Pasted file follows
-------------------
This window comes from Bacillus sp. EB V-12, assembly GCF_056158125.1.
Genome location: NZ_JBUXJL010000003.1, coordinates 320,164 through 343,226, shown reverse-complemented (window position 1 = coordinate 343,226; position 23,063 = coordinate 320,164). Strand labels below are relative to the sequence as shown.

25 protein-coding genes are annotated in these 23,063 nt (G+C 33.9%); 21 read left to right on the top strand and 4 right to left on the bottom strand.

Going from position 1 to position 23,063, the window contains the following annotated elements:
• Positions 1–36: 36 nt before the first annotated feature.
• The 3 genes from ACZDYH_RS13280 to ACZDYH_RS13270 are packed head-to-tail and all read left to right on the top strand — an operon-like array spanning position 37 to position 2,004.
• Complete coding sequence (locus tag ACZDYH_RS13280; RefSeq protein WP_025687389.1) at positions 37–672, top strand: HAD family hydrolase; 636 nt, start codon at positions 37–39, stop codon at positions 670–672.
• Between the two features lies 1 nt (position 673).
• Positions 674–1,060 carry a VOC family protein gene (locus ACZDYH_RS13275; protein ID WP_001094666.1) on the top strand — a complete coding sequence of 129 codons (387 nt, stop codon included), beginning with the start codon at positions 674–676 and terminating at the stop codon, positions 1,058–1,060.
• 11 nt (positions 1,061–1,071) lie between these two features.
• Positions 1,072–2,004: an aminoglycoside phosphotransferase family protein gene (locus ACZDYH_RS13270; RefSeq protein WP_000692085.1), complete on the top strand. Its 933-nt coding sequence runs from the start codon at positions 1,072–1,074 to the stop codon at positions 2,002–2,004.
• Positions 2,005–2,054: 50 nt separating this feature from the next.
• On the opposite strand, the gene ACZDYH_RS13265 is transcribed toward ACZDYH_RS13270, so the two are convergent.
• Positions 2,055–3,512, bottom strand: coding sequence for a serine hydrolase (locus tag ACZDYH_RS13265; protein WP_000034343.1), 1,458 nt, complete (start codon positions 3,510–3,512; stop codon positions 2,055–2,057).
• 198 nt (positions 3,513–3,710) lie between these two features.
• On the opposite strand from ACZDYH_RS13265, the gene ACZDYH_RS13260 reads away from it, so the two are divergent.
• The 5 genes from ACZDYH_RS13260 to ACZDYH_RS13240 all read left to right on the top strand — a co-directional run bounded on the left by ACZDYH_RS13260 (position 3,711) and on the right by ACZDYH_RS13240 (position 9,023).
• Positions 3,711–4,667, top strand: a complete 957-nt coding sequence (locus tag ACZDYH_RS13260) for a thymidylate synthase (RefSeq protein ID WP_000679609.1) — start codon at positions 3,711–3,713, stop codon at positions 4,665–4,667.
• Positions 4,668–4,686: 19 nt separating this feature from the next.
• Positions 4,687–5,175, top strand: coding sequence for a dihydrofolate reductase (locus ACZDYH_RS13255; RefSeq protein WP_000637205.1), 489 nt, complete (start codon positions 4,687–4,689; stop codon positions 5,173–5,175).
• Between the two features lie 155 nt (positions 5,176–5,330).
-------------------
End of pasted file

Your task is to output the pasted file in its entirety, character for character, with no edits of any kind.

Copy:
This window comes from Bacillus sp. EB V-12, assembly GCF_056158125.1.
Genome location: NZ_JBUXJL010000003.1, coordinates 320,164 through 343,226, shown reverse-complemented (window position 1 = coordinate 343,226; position 23,063 = coordinate 320,164). Strand labels below are relative to the sequence as shown.

25 protein-coding genes are annotated in these 23,063 nt (G+C 33.9%); 21 read left to right on the top strand and 4 right to left on the bottom strand.

Going from position 1 to position 23,063, the window contains the following annotated elements:
• Positions 1–36: 36 nt before the first annotated feature.
• The 3 genes from ACZDYH_RS13280 to ACZDYH_RS13270 are packed head-to-tail and all read left to right on the top strand — an operon-like array spanning position 37 to position 2,004.
• Complete coding sequence (locus tag ACZDYH_RS13280; RefSeq protein WP_025687389.1) at positions 37–672, top strand: HAD family hydrolase; 636 nt, start codon at positions 37–39, stop codon at positions 670–672.
• Between the two features lies 1 nt (position 673).
• Positions 674–1,060 carry a VOC family protein gene (locus ACZDYH_RS13275; protein ID WP_001094666.1) on the top strand — a complete coding sequence of 129 codons (387 nt, stop codon included), beginning with the start codon at positions 674–676 and terminating at the stop codon, positions 1,058–1,060.
• 11 nt (positions 1,061–1,071) lie between these two features.
• Positions 1,072–2,004: an aminoglycoside phosphotransferase family protein gene (locus ACZDYH_RS13270; RefSeq protein WP_000692085.1), complete on the top strand. Its 933-nt coding sequence runs from the start codon at positions 1,072–1,074 to the stop codon at positions 2,002–2,004.
• Positions 2,005–2,054: 50 nt separating this feature from the next.
• On the opposite strand, the gene ACZDYH_RS13265 is transcribed toward ACZDYH_RS13270, so the two are convergent.
• Positions 2,055–3,512, bottom strand: coding sequence for a serine hydrolase (locus tag ACZDYH_RS13265; protein WP_000034343.1), 1,458 nt, complete (start codon positions 3,510–3,512; stop codon positions 2,055–2,057).
• 198 nt (positions 3,513–3,710) lie between these two features.
• On the opposite strand from ACZDYH_RS13265, the gene ACZDYH_RS13260 reads away from it, so the two are divergent.
• The 5 genes from ACZDYH_RS13260 to ACZDYH_RS13240 all read left to right on the top strand — a co-directional run bounded on the left by ACZDYH_RS13260 (position 3,711) and on the right by ACZDYH_RS13240 (position 9,023).
• Positions 3,711–4,667, top strand: a complete 957-nt coding sequence (locus tag ACZDYH_RS13260) for a thymidylate synthase (RefSeq protein ID WP_000679609.1) — start codon at positions 3,711–3,713, stop codon at positions 4,665–4,667.
• Positions 4,668–4,686: 19 nt separating this feature from the next.
• Positions 4,687–5,175, top strand: coding sequence for a dihydrofolate reductase (locus ACZDYH_RS13255; RefSeq protein WP_000637205.1), 489 nt, complete (start codon positions 4,687–4,689; stop codon positions 5,173–5,175).
• Between the two features lie 155 nt (positions 5,176–5,330).